Every year a large number of boats jump off from Chicken Harbor and make the passage south to Puerto Rico and the Virgin Islands. The suggestions that follow present a possible multi-year cruising scenario for those boats. Leaving GT you can visit Long, Rum, Conception as time allows, and then follow either the suggestions in Gentleman's Guide to Passages South by Van Sant, or the newer suggestion in the free Cruising Guide available online which advises going to the South coast of Hispanola rather than the north. We have gone direct GT to Puerto Rico once,GT to Luperon on the north coast of DR once, once via Turks and Caicos for fuel, and once direct from Norfolk, VA. We have not tried the windward passage route south of Hispanola so we cannot comment on that. The other routes all involve windward motorsailing work but pretty much follow the Van Sant descriptions.
Regardless of when you arrive in Puerto Rico enjoy its south coast and the Spanish Virgin Islands, then St. Thomas and St. John in the USVI and then the BVI. If it is still early in the season you can start southwards via the island chain, and if in a hurry continue on towards Central America during the hurricane season; but for most boats who are on open ended cruises, you will have enjoyed slow travel through the Bahamas and it is now approaching hurricane season so you will need to get south.
My suggestion would be to go to St. Croix then depart from there. Depending on what course you can lay you could head for St. Lucia, St Vincent and the Grenadines, Grenada or Trinidad. It will be a 3-4 day passage. If you can lay St. Vincent you can enjoy that area then from there do an overnighter to Tobago (not the Tobago Cays). If you arrive in Tobago by July 1 you should be OK with your insurance policy. Enjoy Tobago for a few months then move on to Trinidad to spend the rest of the summer, or alternatively if your insurance policy allows you can also spend time in Grenada. If you were unable to lay the St. Vincent area you will likely just end up in Trinidad missing Tobago which would be a shame.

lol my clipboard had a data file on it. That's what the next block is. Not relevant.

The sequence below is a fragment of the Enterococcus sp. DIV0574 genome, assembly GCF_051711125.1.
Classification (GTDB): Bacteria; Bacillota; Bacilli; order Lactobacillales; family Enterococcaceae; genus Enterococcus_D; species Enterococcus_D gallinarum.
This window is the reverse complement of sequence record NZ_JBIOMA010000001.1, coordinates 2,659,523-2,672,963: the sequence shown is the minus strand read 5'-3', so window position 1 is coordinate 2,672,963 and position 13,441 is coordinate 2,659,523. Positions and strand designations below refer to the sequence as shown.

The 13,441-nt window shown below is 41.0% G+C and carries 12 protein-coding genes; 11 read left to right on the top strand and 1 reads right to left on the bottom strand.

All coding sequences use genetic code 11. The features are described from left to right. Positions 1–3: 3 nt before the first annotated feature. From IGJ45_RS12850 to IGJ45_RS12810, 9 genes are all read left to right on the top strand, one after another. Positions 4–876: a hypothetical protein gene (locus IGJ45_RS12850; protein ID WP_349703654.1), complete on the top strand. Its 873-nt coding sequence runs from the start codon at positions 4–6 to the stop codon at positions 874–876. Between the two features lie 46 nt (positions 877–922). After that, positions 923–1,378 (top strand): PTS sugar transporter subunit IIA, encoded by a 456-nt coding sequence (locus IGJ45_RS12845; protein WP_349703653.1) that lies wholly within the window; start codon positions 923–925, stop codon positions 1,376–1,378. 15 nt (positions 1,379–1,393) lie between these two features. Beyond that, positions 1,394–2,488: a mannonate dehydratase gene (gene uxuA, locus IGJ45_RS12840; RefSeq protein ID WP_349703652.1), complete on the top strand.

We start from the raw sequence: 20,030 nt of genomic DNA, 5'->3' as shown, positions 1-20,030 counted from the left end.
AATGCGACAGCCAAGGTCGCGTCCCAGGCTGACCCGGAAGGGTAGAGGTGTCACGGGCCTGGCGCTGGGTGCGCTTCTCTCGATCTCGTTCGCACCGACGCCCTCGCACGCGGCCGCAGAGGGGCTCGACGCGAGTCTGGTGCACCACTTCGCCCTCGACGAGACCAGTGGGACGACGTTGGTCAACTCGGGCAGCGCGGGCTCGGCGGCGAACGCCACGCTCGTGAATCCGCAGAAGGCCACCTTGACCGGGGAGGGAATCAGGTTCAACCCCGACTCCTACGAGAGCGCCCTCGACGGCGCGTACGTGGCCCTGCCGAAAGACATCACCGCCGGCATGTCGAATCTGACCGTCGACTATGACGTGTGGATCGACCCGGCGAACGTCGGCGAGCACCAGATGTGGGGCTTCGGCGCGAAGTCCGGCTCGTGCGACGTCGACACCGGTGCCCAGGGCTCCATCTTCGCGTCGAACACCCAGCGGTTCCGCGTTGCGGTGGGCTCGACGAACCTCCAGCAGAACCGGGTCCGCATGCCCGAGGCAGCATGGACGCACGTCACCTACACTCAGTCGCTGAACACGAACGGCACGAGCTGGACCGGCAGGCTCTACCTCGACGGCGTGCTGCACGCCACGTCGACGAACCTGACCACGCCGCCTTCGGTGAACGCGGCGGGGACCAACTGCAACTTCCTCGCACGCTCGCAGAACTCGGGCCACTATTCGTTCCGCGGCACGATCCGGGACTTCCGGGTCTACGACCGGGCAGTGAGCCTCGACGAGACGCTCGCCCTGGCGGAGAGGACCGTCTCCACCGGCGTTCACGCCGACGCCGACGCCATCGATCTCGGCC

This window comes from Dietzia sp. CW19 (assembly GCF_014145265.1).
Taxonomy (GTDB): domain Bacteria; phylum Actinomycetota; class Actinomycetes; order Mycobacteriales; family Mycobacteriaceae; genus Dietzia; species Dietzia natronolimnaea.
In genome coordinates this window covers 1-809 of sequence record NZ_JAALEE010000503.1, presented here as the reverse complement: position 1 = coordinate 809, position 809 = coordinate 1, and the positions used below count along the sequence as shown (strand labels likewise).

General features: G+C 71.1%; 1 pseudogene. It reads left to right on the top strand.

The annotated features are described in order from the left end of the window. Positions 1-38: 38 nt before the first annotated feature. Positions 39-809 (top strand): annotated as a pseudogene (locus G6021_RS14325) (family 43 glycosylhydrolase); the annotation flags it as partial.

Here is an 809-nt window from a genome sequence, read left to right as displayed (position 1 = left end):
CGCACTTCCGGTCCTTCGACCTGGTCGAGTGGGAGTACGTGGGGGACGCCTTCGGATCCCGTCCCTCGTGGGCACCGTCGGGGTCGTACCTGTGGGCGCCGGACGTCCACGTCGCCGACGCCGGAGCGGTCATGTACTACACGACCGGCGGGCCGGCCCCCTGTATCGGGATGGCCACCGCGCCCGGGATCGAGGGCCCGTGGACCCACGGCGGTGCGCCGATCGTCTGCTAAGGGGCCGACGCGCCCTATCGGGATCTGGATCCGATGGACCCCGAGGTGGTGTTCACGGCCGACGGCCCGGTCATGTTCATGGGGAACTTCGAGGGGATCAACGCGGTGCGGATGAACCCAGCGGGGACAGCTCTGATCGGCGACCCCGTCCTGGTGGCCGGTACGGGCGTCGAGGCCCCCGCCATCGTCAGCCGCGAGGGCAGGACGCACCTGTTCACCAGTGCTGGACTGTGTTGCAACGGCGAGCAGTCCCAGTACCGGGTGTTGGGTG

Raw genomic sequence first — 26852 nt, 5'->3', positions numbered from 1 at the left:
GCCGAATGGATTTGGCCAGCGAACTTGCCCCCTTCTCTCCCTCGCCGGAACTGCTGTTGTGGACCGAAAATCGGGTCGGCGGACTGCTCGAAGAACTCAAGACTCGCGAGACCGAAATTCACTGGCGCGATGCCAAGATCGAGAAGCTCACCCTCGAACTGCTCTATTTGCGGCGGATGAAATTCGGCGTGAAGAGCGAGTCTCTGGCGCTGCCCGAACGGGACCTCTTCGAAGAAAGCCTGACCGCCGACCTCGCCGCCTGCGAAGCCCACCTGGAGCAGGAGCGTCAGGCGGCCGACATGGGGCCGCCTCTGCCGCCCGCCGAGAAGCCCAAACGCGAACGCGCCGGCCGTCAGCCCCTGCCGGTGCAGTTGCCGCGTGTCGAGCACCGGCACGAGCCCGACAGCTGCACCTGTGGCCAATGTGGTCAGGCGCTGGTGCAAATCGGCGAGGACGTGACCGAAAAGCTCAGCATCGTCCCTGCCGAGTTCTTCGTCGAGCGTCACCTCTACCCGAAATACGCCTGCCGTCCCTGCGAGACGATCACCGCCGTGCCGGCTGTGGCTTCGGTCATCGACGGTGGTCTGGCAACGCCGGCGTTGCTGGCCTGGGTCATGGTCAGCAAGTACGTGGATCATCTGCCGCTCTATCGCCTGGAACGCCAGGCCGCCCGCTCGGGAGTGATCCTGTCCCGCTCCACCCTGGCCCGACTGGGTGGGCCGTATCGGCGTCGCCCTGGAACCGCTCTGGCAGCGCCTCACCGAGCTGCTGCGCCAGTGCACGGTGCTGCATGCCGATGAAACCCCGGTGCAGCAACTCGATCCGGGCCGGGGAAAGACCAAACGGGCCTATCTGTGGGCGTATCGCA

Enjoy the myriad of activities Trinidad has to offer, do your boat work, fly home or fly off to South America to explore inland.
In November or December when the hurricane season is over make a 4 day passage north to the VI. Then as you slowly head south through the islands, the combination of the curving island chain and seasonal winds moving from NE early in the year to SE by April gives you predominantly reaching conditions. (If you island hop north you will be hard on the wind all the way to Antigua).
If you don't leave Trinidad in December and want to join the biggest party you can imagine you stay in Trinidad until carnival at the end of February then follow the same route.
Year two then finds you back in Trinidad in June. Do your boat work, travel home if you need then proceed through Venezuela's offshore islands to the Roques, and Aves. Next is Bonaire for diving and snorkeling, Curacao and then westwards. Aruba does not offer much for sailors but does have casinos and cruise ships. Continuing on your circuit you now approach the Western Caribbean which is markedly different from the Eastern Caribbean Islands and has far fewer boats.
From Curacao either coast hop or make the 4 day jump to Cartagena, Columbia. Another short overnighter will bring you to the San Blas, Islands of Panama. If Panama grabs you head to Bocas del Toro. You can spend hurricane season in this area or farther north in the Rio Dulce of Guatemala. Your trip north will be much easier if you wait for a calm period and retrace your route to get at least as far east as the San Blas or even Cartagena before making the jump to Providencia Island, the Vivorillos Cays and on to the Bay Islands of Honduras. From there you go up the Rio Dulce in Guatemala to be safe for hurricane season. If you are a very deep draft boat check out the clearance on the bar before counting on this option. After the Rio experience you enjoy Belize, Mexico, Cuba and are then back to the US.
Then you can start over and do it all again.
If you only read the US cruisers section I suggest you also read the previous section as there are more details contained in those descriptions.